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Giants, Brian Daboll’s first offensive test begins with Titans

NASHVILLE, Tenn. — Get to the point.

That, more than anything else, will be the backdrop of this entire season for the Giants. It is not about a franchise turnaround of epic proportions or a return to playoff football or a charge for a fifth Lombardi Trophy to put behind glass at the team facility.

It is about getting more points.

The Giants open up a new season Sunday against the Titans at Nissan Stadium needing to rid themselves and their fan base of the lingering stench of the offensive dysfunction that turned the end of the 2021 campaign into a wholesale embarrassment and triggered the end of the Joe Judge coaching tenure just two years after his hiring.

The new head coach, Brian Daboll, was brought in to lead the entire team, of course. He has a résumé, with various NFL clubs, steeped in expertise of finding ways to move the ball and get in the end zone.

Brian Daboll (inset) is looking to revitalize Daniel Jones and the Giants' offense.
Brian Daboll (inset) is looking to revitalize Daniel Jones and the Giants’ offense.
Getty Image; N.Y. Post: Noah K. Murray

Those are the marching orders for Daboll, the first choice of new general manager Joe Schoen, based on their four years together turning the Bills into Super Bowl contenders. No one is expecting grandiose results from the Giants in Year 1 of this regime. The Giants are nobody’s choice to do much of anything, as even the suggestion that they are capable of approaching a winning season is met with eye-rolls and guffaws.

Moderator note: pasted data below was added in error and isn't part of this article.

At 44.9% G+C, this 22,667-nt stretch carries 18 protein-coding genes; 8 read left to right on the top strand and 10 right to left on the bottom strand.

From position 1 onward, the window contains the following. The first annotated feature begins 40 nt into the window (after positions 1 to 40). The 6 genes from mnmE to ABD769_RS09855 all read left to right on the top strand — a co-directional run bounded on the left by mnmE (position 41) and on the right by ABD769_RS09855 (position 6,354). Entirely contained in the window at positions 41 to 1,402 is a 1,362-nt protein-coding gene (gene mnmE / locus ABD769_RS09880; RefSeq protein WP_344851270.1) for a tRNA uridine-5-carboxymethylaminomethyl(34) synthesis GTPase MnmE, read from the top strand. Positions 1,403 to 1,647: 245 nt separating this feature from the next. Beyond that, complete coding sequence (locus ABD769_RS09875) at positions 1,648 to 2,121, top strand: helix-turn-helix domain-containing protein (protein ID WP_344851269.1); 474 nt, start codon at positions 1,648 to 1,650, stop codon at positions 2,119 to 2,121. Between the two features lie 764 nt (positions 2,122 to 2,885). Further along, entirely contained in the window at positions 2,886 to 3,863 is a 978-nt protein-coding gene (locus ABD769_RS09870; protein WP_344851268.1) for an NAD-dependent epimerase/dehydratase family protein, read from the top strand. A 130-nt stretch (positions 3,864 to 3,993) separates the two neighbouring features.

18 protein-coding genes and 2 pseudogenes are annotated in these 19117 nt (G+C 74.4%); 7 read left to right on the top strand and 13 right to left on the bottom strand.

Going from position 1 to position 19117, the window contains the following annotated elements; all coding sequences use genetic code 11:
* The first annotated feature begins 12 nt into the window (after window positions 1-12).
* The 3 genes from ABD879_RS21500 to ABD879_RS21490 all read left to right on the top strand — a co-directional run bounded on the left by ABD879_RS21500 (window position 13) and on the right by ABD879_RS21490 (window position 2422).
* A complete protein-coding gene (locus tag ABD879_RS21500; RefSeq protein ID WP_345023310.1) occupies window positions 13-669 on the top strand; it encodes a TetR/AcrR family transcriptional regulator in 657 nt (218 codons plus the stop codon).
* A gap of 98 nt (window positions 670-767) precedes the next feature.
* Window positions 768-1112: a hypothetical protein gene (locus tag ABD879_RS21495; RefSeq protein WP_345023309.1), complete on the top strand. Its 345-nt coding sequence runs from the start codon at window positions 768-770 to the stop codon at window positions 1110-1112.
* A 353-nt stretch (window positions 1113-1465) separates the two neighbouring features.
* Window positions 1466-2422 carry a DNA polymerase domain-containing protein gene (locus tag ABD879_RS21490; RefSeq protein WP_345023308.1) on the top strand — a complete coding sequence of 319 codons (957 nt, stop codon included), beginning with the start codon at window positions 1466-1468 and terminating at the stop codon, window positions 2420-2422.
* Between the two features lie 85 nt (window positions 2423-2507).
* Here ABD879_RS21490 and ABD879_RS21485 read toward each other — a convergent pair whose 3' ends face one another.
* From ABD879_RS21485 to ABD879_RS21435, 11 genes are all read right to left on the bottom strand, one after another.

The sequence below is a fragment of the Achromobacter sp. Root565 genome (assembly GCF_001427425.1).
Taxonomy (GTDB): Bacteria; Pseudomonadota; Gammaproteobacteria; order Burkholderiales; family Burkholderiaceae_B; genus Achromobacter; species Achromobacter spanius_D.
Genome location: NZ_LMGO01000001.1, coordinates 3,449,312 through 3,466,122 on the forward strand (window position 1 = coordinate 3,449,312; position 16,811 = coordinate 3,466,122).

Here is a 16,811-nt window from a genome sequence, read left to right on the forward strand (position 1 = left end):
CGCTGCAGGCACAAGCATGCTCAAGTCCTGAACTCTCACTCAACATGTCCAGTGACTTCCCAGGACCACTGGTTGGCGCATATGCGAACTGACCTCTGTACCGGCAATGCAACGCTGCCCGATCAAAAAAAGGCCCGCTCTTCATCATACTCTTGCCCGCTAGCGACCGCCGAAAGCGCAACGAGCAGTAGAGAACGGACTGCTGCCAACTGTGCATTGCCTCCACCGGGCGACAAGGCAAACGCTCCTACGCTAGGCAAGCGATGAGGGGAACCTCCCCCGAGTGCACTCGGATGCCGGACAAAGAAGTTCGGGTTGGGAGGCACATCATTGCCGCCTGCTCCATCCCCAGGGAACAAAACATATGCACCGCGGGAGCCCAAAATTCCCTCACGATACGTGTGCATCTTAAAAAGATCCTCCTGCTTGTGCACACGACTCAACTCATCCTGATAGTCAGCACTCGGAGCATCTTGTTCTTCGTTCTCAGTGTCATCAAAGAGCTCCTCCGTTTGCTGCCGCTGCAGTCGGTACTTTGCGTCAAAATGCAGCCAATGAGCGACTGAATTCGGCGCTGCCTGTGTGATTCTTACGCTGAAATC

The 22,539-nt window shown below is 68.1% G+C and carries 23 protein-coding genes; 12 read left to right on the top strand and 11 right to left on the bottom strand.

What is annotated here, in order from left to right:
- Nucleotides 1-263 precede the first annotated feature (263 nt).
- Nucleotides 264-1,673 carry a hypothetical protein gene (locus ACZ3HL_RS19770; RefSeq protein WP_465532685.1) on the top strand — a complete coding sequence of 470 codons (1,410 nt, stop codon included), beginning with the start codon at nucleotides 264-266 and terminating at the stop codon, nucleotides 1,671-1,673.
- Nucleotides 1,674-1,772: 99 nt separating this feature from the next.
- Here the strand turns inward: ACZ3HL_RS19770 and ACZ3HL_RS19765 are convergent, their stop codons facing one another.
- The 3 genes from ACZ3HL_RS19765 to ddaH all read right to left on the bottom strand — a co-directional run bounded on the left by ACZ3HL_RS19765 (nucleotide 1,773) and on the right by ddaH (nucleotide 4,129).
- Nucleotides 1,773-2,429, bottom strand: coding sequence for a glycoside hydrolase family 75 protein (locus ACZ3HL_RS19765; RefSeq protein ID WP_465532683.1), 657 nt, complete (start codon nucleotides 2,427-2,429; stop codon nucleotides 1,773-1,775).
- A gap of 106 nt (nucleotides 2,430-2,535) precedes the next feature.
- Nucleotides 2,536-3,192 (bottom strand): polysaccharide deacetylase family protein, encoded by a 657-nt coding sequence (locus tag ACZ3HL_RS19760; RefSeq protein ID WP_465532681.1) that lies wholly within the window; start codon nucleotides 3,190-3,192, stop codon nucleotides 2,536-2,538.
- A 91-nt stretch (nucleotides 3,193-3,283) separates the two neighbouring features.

This is more about establishing a foundation for what is to come for a franchise that matches the Jets for the worst record (22-59) in the NFL over the past five years.

Finding a way to score a few points is a fine place to start for Daboll, who smartly decided to give his cherished play-calling duties to Mike Kafka, his novice offensive coordinator, in order to oversee the entire operation.

Daboll will have what Judge did not have down the stretch of 2021 — a healthy Daniel Jones at quarterback and a fully healed Saquon Barkley.

Anyone who caught a glimpse of what Josh Allen did for the Bills in their season-opening rout of the Super Bowl champion Rams can at least dream of Daboll having an impact on Jones that approaches that level of excellence.

It must be remembered that this is Jones’ first year in Daboll’s system, and evaluating him early this season should come with a warning about quarterbacks needing time to rise.

“I think it’s a versatile system,’’ Jones said. “I think it allows the quarterback to do a lot in the pocket, outside the pocket, in the run game. It allows us to get into advantageous looks depending on what the defense does, easily getting in and out of plays. I think from all those perspectives, it’s very quarterback friendly for any quarterback. I’ve certainly enjoyed working with him.’’

Daboll’s track record shows a proclivity to throw the ball, but he will lean on what is working and what best suits his team.

There is nearly a 70 percent chance of thunderstorms during the game, and if the Giants and their suspect defense can keep it close and prevent Derrick Henry from running wild, perhaps Kafka can lean on Barkley — and Matt Breida, the capable backup running back — running behind the right side of a revamped offensive line with guard Mark Glowinski and massive rookie right tackle Evan Neal.

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